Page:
Objective: To evaluate the correlation between gait speed and strength in multiple sclerosis (MS) with particular regard to patients presenting with proprioceptive loss.
Methods: Gait evaluation and isokinetic testing of muscular function were performed in 20 patients with unaided gait (expanded disability status scale < 6). Patients were separated into two groups in relation to the occurrence of somatosensory involvement: pyramidal group (8 patients) and sensory-pyramidal group (12 patients). Ten healthy subjects of similar age, sex, and height constituted a control group to evaluate gait parameters.
Results: In the whole patient group, gait speed was reduced and strongly related to hamstring peak torque but not with quadriceps peak torque. The gait speed and peak torques of quadriceps and hamstrings were similar in both groups of patients. However, in the patients with proprioceptive loss there was both a strong correlation between gait speed and hamstring torque and a significant correlation with quadriceps torque. In the pyramidal group there was poor or no correlation.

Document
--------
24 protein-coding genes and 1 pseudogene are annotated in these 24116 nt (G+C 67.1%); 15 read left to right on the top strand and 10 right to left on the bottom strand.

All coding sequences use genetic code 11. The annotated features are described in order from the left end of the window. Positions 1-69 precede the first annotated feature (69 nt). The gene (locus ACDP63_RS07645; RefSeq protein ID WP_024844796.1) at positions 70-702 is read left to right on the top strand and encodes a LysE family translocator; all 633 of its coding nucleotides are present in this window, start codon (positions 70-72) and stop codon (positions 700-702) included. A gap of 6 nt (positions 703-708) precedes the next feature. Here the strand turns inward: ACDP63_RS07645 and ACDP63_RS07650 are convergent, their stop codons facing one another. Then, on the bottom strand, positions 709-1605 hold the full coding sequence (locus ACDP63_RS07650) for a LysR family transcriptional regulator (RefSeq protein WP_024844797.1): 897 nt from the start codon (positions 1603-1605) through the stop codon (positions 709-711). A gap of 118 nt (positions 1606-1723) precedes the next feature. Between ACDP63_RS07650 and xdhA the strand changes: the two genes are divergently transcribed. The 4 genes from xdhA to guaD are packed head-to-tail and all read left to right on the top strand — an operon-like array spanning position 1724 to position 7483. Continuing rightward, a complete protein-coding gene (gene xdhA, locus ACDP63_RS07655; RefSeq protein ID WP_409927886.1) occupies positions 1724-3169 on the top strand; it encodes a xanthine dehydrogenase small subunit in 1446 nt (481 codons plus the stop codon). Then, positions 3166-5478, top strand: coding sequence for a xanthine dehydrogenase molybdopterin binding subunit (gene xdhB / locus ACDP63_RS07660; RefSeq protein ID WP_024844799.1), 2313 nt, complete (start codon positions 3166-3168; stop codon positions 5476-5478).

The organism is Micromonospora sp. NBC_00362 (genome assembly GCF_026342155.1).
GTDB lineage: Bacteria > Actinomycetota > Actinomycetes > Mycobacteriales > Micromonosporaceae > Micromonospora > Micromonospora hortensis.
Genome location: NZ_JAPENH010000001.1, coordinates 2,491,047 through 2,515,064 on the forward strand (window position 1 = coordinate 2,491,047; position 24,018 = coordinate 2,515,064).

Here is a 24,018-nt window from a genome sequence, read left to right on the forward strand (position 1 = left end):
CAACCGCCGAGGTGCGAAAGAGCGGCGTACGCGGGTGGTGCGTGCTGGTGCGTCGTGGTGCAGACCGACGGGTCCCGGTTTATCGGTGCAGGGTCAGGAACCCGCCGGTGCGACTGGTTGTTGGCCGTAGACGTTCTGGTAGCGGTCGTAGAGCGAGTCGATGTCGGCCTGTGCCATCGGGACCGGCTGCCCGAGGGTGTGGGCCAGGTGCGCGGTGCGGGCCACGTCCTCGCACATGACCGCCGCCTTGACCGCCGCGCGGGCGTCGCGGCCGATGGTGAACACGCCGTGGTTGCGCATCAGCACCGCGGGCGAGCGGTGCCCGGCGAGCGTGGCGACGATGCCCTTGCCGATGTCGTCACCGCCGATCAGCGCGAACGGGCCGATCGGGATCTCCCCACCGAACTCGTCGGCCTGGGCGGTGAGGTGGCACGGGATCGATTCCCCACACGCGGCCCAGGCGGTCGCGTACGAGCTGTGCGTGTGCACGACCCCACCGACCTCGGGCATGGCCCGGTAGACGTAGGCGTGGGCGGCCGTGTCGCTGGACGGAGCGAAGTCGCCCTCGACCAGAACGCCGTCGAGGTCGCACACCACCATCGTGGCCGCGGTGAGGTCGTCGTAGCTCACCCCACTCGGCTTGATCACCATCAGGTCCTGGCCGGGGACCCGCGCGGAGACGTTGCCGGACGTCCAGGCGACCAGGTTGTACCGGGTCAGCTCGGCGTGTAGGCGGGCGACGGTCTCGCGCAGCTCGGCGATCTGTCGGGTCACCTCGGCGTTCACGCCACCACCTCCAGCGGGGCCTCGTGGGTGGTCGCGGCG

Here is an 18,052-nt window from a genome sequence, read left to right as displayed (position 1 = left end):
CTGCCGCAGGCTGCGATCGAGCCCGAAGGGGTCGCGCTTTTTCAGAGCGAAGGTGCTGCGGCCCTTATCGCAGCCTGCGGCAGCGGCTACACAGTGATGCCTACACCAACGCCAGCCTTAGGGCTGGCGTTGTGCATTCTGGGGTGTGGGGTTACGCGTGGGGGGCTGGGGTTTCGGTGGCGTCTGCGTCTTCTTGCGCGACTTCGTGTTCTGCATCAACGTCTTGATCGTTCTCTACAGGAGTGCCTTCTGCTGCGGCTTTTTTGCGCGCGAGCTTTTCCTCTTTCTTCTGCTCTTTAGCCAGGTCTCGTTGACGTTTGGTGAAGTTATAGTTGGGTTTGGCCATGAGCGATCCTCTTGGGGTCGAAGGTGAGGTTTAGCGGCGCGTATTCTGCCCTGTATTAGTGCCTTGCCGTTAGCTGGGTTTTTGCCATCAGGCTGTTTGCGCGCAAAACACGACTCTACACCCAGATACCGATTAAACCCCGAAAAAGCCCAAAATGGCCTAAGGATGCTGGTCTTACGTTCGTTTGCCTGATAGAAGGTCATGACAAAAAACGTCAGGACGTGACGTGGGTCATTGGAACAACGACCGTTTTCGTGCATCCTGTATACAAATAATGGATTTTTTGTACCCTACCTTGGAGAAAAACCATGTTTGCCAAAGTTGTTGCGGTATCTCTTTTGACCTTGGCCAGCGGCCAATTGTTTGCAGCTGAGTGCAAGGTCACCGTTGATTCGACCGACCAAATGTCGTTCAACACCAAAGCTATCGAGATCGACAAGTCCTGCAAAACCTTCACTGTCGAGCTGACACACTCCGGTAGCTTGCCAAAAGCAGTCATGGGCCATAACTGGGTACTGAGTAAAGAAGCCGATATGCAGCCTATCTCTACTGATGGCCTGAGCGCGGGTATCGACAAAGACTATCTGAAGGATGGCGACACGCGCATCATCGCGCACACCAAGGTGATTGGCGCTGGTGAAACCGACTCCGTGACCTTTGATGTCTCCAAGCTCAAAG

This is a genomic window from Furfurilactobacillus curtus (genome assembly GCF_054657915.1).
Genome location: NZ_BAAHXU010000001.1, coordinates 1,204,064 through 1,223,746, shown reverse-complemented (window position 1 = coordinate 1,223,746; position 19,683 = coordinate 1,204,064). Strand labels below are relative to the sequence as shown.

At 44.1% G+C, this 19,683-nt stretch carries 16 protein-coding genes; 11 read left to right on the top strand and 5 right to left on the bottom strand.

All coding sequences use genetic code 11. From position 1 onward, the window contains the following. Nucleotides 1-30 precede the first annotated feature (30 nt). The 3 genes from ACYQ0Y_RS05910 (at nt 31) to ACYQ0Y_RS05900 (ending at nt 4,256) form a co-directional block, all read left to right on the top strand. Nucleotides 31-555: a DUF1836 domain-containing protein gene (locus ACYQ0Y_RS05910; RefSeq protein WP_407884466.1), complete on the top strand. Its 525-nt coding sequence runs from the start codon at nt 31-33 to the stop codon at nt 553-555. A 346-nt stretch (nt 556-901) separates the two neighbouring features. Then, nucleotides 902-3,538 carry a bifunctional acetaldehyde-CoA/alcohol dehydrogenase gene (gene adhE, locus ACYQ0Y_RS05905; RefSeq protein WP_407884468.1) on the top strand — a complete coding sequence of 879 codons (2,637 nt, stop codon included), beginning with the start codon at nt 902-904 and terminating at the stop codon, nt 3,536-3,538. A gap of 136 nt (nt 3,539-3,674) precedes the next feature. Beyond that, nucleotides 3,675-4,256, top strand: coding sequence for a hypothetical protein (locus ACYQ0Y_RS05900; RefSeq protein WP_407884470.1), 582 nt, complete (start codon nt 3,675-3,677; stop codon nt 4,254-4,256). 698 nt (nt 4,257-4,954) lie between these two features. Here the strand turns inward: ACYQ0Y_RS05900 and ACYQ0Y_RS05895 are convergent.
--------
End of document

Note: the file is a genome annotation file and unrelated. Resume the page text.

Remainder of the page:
Conclusion: In patients with undifferentiated MS there is some correlation between gait speed and muscle strength. In the case of sensory loss, a higher contribution of both flexor and extensors of the lower limbs was observed, suggesting that muscular compensation occurred in this situation to maintain gait speed. These results are relevant to assess rehabilitation modalities in MS.
Quantitative data from both gait parameters and muscular strength have dramatically changed the conception of rehabilitation in patients suffering central nervous system lesions. Following stroke, a relation has been reported between muscular strength and gait speed, (1 2) underlining the value of muscular reinforcement in this situation. Similar results can be expected in multiple sclerosis (MS), although results from studies focusing on gait changes following rehabilitation have been contradictory, (3) which may be related to variability in clinical features. Somatosensory deficit is a common feature in MS and contributes to disability as assessed by the expanded …